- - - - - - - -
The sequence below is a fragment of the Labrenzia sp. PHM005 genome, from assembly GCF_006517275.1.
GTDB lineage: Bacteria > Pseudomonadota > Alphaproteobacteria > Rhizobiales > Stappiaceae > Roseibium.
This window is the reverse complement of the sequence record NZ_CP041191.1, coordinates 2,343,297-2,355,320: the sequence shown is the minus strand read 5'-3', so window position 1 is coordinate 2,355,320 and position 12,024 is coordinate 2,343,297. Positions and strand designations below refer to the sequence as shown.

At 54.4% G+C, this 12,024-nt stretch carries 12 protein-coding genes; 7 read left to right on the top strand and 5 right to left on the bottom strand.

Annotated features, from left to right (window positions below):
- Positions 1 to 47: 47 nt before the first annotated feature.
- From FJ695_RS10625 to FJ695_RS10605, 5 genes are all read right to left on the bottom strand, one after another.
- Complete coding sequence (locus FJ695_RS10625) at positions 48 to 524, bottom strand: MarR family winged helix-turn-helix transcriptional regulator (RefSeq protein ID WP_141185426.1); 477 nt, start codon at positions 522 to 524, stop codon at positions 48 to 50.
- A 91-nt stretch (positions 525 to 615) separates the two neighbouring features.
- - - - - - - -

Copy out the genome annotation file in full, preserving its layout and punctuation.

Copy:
The sequence below is a fragment of the Labrenzia sp. PHM005 genome, from assembly GCF_006517275.1.
GTDB lineage: Bacteria > Pseudomonadota > Alphaproteobacteria > Rhizobiales > Stappiaceae > Roseibium.
This window is the reverse complement of the sequence record NZ_CP041191.1, coordinates 2,343,297-2,355,320: the sequence shown is the minus strand read 5'-3', so window position 1 is coordinate 2,355,320 and position 12,024 is coordinate 2,343,297. Positions and strand designations below refer to the sequence as shown.

At 54.4% G+C, this 12,024-nt stretch carries 12 protein-coding genes; 7 read left to right on the top strand and 5 right to left on the bottom strand.

Annotated features, from left to right (window positions below):
- Positions 1 to 47: 47 nt before the first annotated feature.
- From FJ695_RS10625 to FJ695_RS10605, 5 genes are all read right to left on the bottom strand, one after another.
- Complete coding sequence (locus FJ695_RS10625) at positions 48 to 524, bottom strand: MarR family winged helix-turn-helix transcriptional regulator (RefSeq protein ID WP_141185426.1); 477 nt, start codon at positions 522 to 524, stop codon at positions 48 to 50.
- A 91-nt stretch (positions 525 to 615) separates the two neighbouring features.